Last year couldn't have gone much better for the ACC.
The conference had the best player (Zion Williamson), the best team (Virginia), and three 1-seeds in the NCAA Tournament. The Cavaliers' title was the third for the ACC in five seasons.
Though the bottom half of the conference could be weak this season, the ACC enters mid-December with three top-10 teams — Louisville, Duke, and Virginia.
Here's your ACC preview:
|theScore's projected order of finish (last year in parentheses)|
|1. Duke (3)|
|2. Louisville (T6)|
|3. Virginia (T1)|
|4. Florida State (4)|
|5. North Carolina (T1)|
|6. NC State (T8)|
|7. Syracuse (T6)|
|8. Pittsburgh (T14)|
|9. Virginia Tech (5)|
|10. Notre Dame (T14)|
|11. Miami (T11)|
|12. Clemson (T8)|
|13. Boston College (T11)|
|14. Georgia Tech (10)|
|15. Wake Forest (13)|
What's standing in Duke's way?
Through 10 games, Duke's bench accounts for 38.3% of its minutes, per KenPom. While that number is bound to drop when rotations shrink in conference play, it's still very un-Duke. Mike Krzyzewski hasn't had a bench that plays even 30% of his team's minutes since 2012. Nine players are averaging between 13 and 25 minutes per game. Only Tre Jones is averaging more than 30.
The loss to Stephen F. Austin aside, Duke has been as solid as any team in the country in what's shaping up to be a wide-open year. The Blue Devils are forcing turnovers at their highest rate in a decade and they're tough to beat on the glass. Duke's also been a better 3-point shooting team than it was a year ago.
Six-foot-10 freshman Vernon Carey is the X-factor. He already has seven double-doubles and leads the country in fouls drawn per 40 minutes.
Is Jordan Nwora the best player in college basketball?
Michigan State guard Cassius Winston was a no-brainer choice for preseason player of the year.
Jordan Nwora has made his case in the first month of the season.
The 6-foot-7 forward shoulders more responsibility than any player in the ACC, but it hasn't stopped him from thriving. Nwora has averaged 20.8 points and 7.5 rebounds per game for Louisville while also playing solid defense.
In Chris Mack's second season, the Cardinals' roster is better top-to-bottom, which is why they're an early national championship contender. But Nwora makes it all go.
How far can Virginia go with this offense?
As it stands now, this would be Tony Bennett's worst offensive team in 11 seasons at Virginia.
It would also be his best defensive team.
The defending national champions are a fascinating story this year, even if they aren't a great watch. Despite the losses of De'Andre Hunter, Ty Jerome, and Kyle Guy, Virginia's defense has somehow gotten better. It limited Syracuse to 34 points in its season opener, kept Maine to 26, and held North Carolina below 50 in a 56-47 win.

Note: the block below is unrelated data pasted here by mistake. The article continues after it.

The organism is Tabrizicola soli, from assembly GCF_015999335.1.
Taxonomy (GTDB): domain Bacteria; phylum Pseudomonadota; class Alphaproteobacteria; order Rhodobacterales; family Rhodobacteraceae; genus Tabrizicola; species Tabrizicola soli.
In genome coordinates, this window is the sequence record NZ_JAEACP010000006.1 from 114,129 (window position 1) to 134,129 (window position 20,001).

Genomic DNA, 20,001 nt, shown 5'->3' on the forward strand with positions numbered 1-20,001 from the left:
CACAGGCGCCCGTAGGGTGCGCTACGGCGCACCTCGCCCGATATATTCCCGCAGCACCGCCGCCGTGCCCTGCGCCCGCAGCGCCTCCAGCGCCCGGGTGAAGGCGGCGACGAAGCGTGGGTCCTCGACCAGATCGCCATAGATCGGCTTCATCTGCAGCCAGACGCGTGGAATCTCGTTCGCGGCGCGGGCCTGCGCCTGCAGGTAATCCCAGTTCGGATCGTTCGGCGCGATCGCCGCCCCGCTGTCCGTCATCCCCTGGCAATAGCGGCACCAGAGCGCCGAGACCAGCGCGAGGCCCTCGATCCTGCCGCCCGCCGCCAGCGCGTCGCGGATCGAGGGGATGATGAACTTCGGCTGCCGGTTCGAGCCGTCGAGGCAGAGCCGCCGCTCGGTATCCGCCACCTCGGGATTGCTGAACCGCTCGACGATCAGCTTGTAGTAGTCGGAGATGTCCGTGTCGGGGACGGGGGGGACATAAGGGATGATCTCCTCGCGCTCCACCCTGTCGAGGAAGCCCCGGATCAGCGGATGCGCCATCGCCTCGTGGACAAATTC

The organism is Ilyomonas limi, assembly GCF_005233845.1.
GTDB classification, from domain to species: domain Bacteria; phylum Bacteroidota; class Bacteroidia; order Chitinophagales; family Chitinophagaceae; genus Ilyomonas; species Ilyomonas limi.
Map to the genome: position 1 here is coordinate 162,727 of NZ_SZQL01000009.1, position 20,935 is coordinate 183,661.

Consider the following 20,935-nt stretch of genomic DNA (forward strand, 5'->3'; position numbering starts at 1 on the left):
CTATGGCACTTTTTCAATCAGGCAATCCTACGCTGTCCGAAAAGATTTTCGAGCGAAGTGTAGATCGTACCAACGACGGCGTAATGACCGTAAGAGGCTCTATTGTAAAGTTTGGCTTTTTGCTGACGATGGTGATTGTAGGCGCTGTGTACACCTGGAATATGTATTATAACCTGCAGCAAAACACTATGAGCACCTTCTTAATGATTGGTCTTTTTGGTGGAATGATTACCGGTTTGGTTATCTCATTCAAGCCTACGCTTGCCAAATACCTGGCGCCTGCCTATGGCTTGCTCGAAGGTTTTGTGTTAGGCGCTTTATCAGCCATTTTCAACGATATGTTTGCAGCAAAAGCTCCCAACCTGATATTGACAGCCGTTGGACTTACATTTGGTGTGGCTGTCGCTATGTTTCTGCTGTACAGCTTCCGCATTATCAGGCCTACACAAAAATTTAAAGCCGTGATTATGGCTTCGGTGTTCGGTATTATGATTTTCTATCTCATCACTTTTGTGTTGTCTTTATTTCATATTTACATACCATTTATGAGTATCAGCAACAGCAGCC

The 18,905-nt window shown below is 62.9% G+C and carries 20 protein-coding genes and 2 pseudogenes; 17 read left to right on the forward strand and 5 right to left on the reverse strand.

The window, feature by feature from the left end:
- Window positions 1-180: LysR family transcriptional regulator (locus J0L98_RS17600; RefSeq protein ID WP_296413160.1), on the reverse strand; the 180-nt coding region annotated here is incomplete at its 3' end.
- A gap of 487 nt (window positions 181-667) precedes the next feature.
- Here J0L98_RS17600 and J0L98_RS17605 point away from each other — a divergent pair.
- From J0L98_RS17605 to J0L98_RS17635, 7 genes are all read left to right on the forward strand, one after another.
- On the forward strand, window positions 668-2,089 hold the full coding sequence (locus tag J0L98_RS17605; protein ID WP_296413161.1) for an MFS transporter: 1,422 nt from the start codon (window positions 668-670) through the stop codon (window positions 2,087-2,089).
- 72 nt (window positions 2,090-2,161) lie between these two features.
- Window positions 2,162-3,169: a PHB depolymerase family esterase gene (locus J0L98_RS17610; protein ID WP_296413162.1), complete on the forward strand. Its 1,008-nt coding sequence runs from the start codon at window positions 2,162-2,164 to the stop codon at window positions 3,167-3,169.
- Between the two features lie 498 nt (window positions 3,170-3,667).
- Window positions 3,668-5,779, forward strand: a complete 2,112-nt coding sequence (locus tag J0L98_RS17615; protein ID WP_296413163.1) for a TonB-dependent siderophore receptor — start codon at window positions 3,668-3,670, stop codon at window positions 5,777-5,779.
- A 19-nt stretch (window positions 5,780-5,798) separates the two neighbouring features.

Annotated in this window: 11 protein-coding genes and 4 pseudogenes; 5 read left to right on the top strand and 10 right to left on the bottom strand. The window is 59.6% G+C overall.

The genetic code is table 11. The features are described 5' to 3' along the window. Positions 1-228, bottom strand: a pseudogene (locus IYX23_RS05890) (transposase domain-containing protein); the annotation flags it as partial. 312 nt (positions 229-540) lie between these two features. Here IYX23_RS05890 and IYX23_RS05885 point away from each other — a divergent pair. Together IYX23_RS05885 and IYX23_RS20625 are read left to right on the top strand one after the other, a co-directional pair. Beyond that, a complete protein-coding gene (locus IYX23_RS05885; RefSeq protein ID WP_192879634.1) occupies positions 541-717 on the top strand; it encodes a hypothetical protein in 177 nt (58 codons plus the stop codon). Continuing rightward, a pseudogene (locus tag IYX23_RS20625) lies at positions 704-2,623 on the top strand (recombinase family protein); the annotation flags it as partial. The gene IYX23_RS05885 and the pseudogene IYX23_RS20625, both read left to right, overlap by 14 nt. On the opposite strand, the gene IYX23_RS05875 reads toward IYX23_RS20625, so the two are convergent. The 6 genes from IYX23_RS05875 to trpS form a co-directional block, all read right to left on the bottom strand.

The offense, though, has major issues. The Cavaliers are shooting just 24.9 percent from 3-point range, the 10th-worst mark nationally. They don't get to the foul line, either. The offense runs primarily through 6-foot-9 senior Mamadi Diakite, who is only making 46.8% of his 2-point attempts. Things got extremely ugly against Purdue when Virginia scored just 40 points in 58 possessions in a 29-point loss.
We knew the Cavaliers would be more limited this year. But not to this extent. Virginia needs freshman Casey Morsell and junior Tomas Woldetensae to get going. They're a combined 11-of-66 (16.7%) from beyond the arc.
Will Cole Anthony get some help?
North Carolina lost twice last week, falling to 6-3 on the season. The Tar Heels failed to score 50 points in either game — a 74-49 loss to Ohio State and a 56-47 defeat to Virginia.
UNC had three losses by Dec. 8 for the first time since 2011. It's extremely uncharacteristic for a Roy Williams team to be scuffling this much on offense.
Cole Anthony needs some help.
The prized freshman, who scored 82 points in his first three college games, hasn't been as productive recently. Over his last six games, Anthony has averaged 15 points on 14.5 field-goal attempts. He's committed multiple turnovers in every contest. Anthony's usage rate ranks third among freshmen (Virginia Tech's Landers Nolley is second), and it's taken a toll on his efficiency.
But the Tar Heels haven't found many reliable options elsewhere. Anthony was the only player in double figures in the team's loss to Ohio State. Six-foot-10 freshman Armando Bacot scored 11 against Virginia and could be the Tar Heels' second-best option, but UNC is still waiting on another guard to step up and provide offense alongside Anthony. Christian Keeling, who averaged 18.7 points per game for Charleston Southern last year, has yet to score in double figures and is shooting 31.6% from the field.
Will this be a down year for the conference as a whole?
Since the ACC expanded in 2013-14, at least six teams from the conference have made the NCAA Tournament each year. In 2017 and 2018, nine ACC schools made the field of 68. Seven reached the tournament in 2019.
But once you get past the top five teams or so, the ACC is full of clubs going through rebuilding seasons.
ESPN's Joe Lunardi projected six teams to make the field in his mock bracket this week, with one of those squads (NC State) reaching the tournament in a play-in game. Per KenPom, only seven ACC teams rank in the top 50.
After reaching three consecutive NCAA Tournaments, Virginia Tech is one of the least experienced teams in the country, and has a new coach in Mike Young. Syracuse, which has made nine of the last 11 tournaments, has no seniors and has already lost four games. Notre Dame, which made seven of eight tournaments from 2010 to 2017, is already 0-2 in ACC play and is in danger of missing the NCAA Tournament for the third consecutive season.
As opposed to previous years where the ACC could get 60% of its teams in the field, this year feels top-heavy.
More in this series